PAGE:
The U.S. Navy has issued the first-ever waiver under President Donald Trump's ban on transgender service members to a sailor.

According to CNN, the sailor, whose name has not been released, sued to remain in the Navy.

GLBTQ Advocates & Defenders (GLAD) and the National Center for Lesbian Rights (NCLR) filed the lawsuit in federal court in March on behalf of the sailor.

The anonymous Navy officer faced discharge because she's transgender. She had served two extended tours of duty over nine years.

“The ban has been in place for over a year and this is the first waiver to be granted,” Jennifer Levi, transgender rights project director for GLAD, said. ”While we are relieved that our client, a highly qualified Naval officer, will be able to continue her service, there are other equally qualified transgender service members who have sought waivers and are still in limbo, despite being perfectly fit to serve.”

Peter Perkowski, legal and policy director at the Modern Military Association of America (MMAA), which advocates on behalf of LGBT troops and veterans, warned that the waiver could be used by the Trump administration to “falsely” claim that “the ban isn't a ban.”

“The Navy’s decision to approve a waiver to the Trump-Pence transgender military ban is an important victory for this Sailor, even if we suspect the administration may be nefariously planning to misuse it to undermine our lawsuit challenging the ban,” Perkowski said in a statement. “We will be watching closely to see if others are approved and how the Trump-Pence administration may attempt to weaponize the decision by falsely claiming the ban isn’t a ban. MMAA is committed to ensuring the unconscionable Trump-Pence transgender military ban is overturned and any qualified transgender patriot is free to serve openly and authentically.”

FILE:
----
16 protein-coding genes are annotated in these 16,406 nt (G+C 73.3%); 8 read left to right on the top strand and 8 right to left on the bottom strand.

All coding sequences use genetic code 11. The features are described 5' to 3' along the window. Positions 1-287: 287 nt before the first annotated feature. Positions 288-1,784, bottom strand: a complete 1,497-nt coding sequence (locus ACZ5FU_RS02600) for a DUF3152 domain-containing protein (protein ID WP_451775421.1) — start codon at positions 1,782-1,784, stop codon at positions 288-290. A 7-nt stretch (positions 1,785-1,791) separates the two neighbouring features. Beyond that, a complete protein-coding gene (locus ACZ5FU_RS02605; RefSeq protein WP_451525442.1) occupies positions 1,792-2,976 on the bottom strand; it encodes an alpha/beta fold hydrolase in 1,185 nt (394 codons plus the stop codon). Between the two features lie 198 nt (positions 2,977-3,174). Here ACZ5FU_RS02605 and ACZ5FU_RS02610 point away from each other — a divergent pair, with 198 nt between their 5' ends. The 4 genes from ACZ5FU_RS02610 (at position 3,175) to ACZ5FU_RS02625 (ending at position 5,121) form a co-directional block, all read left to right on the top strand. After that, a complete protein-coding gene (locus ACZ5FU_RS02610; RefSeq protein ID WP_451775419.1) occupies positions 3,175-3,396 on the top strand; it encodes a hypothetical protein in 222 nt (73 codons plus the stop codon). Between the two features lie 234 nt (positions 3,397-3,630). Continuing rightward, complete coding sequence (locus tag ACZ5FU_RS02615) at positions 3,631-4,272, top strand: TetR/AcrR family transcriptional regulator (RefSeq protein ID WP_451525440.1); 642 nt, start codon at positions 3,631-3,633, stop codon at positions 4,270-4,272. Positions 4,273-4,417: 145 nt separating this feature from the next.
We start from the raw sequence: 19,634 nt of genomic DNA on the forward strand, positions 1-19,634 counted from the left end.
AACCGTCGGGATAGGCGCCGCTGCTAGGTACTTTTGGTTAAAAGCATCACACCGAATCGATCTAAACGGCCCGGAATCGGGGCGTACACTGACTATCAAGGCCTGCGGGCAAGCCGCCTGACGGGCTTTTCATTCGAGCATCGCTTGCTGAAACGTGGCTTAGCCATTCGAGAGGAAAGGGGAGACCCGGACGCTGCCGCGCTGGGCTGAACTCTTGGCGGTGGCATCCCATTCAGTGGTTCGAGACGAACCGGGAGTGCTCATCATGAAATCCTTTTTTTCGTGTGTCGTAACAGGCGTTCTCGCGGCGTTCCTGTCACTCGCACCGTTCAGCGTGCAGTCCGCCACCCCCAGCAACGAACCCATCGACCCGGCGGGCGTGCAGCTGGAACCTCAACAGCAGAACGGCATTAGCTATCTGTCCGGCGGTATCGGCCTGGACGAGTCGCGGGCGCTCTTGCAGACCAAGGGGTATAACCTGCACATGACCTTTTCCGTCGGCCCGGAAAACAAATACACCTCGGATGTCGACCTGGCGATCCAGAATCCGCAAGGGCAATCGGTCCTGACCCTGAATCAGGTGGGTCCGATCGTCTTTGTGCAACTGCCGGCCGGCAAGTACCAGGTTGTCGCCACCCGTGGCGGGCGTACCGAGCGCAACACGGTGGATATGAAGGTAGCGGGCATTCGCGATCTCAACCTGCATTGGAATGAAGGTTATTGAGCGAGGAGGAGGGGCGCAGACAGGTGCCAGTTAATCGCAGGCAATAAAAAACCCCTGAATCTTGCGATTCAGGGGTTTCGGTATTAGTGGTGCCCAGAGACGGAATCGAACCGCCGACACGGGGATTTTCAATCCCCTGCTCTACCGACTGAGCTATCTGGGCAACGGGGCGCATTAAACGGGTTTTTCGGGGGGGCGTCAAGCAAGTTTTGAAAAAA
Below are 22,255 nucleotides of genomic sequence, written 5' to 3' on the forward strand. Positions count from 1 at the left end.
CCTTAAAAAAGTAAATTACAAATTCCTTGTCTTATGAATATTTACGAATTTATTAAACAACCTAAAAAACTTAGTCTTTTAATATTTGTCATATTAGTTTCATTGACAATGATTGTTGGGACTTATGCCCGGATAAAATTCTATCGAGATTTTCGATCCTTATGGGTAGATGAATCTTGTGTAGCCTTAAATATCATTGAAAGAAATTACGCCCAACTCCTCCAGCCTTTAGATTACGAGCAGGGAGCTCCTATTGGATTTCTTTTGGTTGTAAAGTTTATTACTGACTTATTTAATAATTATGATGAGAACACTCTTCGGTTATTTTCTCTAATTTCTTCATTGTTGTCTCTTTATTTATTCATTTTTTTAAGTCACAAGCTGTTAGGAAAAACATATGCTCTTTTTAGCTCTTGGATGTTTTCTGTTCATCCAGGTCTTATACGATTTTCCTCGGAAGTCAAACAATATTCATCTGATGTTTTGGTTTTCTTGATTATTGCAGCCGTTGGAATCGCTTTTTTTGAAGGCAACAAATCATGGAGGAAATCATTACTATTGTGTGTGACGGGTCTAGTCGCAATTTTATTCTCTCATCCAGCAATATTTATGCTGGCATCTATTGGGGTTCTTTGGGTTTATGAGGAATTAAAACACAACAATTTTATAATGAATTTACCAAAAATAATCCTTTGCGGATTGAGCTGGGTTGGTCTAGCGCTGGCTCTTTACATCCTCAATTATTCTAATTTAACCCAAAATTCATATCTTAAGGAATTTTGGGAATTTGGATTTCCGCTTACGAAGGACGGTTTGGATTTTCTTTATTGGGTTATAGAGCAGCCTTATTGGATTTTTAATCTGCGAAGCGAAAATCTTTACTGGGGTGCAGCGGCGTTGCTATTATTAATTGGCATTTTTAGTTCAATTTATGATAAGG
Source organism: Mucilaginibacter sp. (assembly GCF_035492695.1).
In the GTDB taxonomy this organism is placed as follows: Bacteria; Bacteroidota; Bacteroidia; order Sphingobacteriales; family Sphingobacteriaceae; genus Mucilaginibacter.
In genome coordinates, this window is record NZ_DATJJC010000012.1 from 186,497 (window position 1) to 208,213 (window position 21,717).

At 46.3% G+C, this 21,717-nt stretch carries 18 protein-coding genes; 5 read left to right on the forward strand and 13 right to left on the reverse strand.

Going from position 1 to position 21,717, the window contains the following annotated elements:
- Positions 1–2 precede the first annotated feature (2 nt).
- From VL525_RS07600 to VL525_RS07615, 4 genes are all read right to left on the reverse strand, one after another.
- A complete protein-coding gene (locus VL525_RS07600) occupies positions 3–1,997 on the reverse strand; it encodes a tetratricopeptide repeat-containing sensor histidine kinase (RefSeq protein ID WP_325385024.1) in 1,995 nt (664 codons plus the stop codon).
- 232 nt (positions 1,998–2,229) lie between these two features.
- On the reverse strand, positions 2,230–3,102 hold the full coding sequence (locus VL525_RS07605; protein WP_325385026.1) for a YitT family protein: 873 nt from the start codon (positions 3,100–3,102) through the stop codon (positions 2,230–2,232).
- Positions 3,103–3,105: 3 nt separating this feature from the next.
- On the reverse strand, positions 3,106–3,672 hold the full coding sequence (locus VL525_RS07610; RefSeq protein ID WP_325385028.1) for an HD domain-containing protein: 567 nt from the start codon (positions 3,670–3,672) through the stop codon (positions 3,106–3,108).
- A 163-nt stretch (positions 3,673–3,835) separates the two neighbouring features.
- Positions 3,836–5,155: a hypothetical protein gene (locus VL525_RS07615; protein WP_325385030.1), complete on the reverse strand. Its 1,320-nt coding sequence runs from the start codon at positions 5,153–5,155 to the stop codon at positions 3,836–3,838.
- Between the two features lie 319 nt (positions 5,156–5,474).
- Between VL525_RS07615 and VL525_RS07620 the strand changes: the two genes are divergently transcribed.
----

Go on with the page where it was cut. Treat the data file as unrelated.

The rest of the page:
“Over the past year, we’ve continued to hear from qualified transgender patriots who want to serve their country but can’t because of the Trump-Pence transgender military ban,” continued Perkowski. “As our nation faces unprecedented challenges, the last thing our military should be doing is rejecting qualified individuals who want to serve simply because of their gender identity.”

In a series of tweets in July 2017, Trump declared that the military will no longer “accept or allow” transgender troops to serve “in any capacity,” reversing Obama-era policy on transgender individuals serving openly in the military. After several setbacks in lower courts, the administration modified its policy to allow transgender troops to serve provided they do so as the sex they were assigned at birth.

Troops who came out while the old policy was in place were grandfathered in. Trump's policy allows senior defense officials to grant waivers to transgender individuals who wish to remain or enlist in the armed forces.

The Supreme Court allowed the administration to begin implementation of the policy even as four challenges to the ban are pending in federal courts.